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You may also enjoy reading about the family stories in my novels and short stories at The Homeplace Series blog. You can sign up for e-mail reminders.

Monday, March 25, 2013

Book Blog Tour Begins Today - 13 Ways to Tell Your Ancestor Stories by Day

Book Blog Tour Begins Today
13 Ways to Tell Your Ancestor Stories by Day

Please visit each of our Participating Blogs

Monday, Mar 25

Dr. Bill Tells Ancestor Stories
and Dr. Bill's Book Bazaar

Scroll down to see Giveaway information...

Tuesday, Mar 26 and Wed, Mar 27

Julie Goucher at Anglers Rest

Review on Mar 26
Guest Post and Giveaway on Mar 27

Thursday, Mar 28

Biff Barnes on Stores to Tell Books

Author Interview and Giveaway

Friday, Mar 29

Jason Crews on Genealogy Spheres

Author Interview

Saturday, Mar 30

Shannon Combs-Bennett on Trials and Tribulations of a Self-Taught Family Historian

Review and Giveaway

Happy Easter

Monday, Apr 1

Miriam J. Robbins at AnceStories: The Stories of My Ancestors

Author Guest Post and Giveaway

Tuesday, Apr 2

Julie Cahill Tarr on Writing Your Way to the Past


Wednesday, Apr 3

Jana Last on Jana's Genealogy and Family History Blog

Review and Giveaway

Thursday, Apr 4

Gena Philbert-Ortega on Gena's Genealogy

Host Author Guest Post

Friday, Apr 5

Pam Schaffner on Digging Down East

A Big Thank You to each Blogger Participating!

Giveaway Information:

One PDF copy of the 2nd Edition of "13 Ways to Tell Your Ancestor Stories" to the winner

To Qualify to be the winner, you must:

1) Enter a comment, below, that includes an email contact address
[Use this format: billsmith2003 at gmail dot com]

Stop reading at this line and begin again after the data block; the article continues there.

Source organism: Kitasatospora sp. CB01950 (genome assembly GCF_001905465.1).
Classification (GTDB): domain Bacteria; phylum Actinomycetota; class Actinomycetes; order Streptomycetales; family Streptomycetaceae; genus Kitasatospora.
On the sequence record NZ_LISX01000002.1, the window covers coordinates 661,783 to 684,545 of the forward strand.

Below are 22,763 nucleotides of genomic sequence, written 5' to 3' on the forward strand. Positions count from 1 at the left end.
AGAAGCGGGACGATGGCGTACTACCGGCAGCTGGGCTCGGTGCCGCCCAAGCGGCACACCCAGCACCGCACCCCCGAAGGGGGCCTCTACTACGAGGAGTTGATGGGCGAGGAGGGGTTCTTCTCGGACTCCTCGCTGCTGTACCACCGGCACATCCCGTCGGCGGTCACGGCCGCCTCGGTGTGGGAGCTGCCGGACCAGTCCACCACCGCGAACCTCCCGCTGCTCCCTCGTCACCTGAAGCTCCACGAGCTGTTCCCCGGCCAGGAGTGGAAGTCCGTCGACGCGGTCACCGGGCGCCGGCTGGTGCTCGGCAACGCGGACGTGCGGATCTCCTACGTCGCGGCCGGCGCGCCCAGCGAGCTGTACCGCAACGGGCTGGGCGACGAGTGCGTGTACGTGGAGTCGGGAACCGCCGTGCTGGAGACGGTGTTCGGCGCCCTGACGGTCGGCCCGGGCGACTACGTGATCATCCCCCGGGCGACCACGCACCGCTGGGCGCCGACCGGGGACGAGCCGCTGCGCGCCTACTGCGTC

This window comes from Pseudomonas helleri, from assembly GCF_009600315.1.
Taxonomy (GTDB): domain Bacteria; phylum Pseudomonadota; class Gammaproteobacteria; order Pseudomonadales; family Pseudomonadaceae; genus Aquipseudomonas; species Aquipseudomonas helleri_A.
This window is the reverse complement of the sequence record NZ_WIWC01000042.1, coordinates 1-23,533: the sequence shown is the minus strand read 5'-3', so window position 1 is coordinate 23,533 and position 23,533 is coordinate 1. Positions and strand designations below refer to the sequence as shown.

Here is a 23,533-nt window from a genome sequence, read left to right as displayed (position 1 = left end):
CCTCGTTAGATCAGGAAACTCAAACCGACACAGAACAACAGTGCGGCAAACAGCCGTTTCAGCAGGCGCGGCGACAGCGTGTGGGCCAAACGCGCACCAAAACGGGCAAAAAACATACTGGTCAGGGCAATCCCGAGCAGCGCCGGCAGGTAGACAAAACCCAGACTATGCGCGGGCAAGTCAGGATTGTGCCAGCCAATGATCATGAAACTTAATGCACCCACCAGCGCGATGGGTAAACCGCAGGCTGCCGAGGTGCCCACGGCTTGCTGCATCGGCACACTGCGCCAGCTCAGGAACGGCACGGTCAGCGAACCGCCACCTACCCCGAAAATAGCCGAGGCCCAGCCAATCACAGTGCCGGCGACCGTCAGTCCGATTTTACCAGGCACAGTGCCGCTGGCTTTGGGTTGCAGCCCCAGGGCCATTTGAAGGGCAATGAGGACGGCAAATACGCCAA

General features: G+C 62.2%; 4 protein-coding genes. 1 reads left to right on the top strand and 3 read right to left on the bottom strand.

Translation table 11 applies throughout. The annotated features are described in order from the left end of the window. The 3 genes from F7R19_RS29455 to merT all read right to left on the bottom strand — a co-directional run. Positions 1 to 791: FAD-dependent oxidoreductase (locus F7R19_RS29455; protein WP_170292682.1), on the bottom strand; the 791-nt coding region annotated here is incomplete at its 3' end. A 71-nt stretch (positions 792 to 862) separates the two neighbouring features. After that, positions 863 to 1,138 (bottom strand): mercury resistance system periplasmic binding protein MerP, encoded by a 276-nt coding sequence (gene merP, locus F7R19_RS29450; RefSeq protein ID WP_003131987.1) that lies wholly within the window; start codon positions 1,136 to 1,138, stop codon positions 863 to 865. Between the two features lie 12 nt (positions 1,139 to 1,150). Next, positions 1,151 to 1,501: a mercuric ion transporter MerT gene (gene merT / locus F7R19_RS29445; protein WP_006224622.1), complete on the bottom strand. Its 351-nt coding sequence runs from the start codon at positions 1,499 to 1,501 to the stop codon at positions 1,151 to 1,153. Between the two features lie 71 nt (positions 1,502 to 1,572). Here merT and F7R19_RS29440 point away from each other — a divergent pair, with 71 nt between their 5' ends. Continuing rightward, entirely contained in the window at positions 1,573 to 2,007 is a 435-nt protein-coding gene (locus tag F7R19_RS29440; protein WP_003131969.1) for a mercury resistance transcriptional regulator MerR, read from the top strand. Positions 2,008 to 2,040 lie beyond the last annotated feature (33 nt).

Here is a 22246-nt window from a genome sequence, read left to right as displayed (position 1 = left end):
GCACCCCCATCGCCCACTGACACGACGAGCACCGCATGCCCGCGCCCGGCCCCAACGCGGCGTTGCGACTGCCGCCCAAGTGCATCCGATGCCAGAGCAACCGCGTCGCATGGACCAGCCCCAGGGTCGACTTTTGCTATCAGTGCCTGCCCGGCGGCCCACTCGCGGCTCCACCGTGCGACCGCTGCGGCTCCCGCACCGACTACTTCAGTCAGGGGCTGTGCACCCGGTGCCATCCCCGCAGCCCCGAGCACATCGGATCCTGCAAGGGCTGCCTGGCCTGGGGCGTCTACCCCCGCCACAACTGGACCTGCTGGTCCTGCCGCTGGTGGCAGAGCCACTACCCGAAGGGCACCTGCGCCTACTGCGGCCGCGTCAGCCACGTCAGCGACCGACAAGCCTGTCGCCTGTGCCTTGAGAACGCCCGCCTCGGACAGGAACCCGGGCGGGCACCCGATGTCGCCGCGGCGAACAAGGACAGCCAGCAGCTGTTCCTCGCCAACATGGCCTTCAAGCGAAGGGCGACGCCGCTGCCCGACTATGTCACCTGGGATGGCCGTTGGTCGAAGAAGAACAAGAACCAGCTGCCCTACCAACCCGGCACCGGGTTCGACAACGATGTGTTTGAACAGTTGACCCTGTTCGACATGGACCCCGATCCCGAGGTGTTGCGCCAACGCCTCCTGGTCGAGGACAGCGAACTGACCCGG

2) Enter comment, per Blogger time stamp, prior to midnight, Thursday, Mar 28
3) (Optional) If you host Book Blog Tours, please note that - we have another one coming up... ;-)

Winner will be determined using - and contacted via email address provided.

Thank you for your participation, and sharing this information.

Happy Reading!
Families are Forever!  ;-)

Sunday, March 24, 2013

Murder by the Homeplace - now on Amazon

Murder by the Homeplace

A Novella in The Homeplace Series

[Now Available on Kindle:
and in Print Edition]

We met Penny Nixon here, earlier, and now she shares a full story with us. I hope you enjoy it!

This novella is set immediately following "Back to the Homeplace" in the same location and 1987. Secondary characters take a leading role in this novella while the major characters from "Back to the Homeplace" play secondary roles.

Back of the book blurb:

A police radio scanner call of '419' - "dead human body" - on a bucolic fall afternoon in the south-central Missouri Ozarks small town of Oak Springs sends a part-time local newspaper reporter, Penny Nixon, on the adventure of her life-time. Warned by her editor to only look for 'human-interest angles' to the story, her actions bring her perilously close to interviewing the knife-wielding perpetrator of a bizarre murder. The victim is a recently disgraced young attorney who only weeks earlier was involved in a domestic violence incident with his 'banker's daughter' bride in this quiet small town.

Comments on 'Murder at the Homeplace' from advance reader Jason Bolger: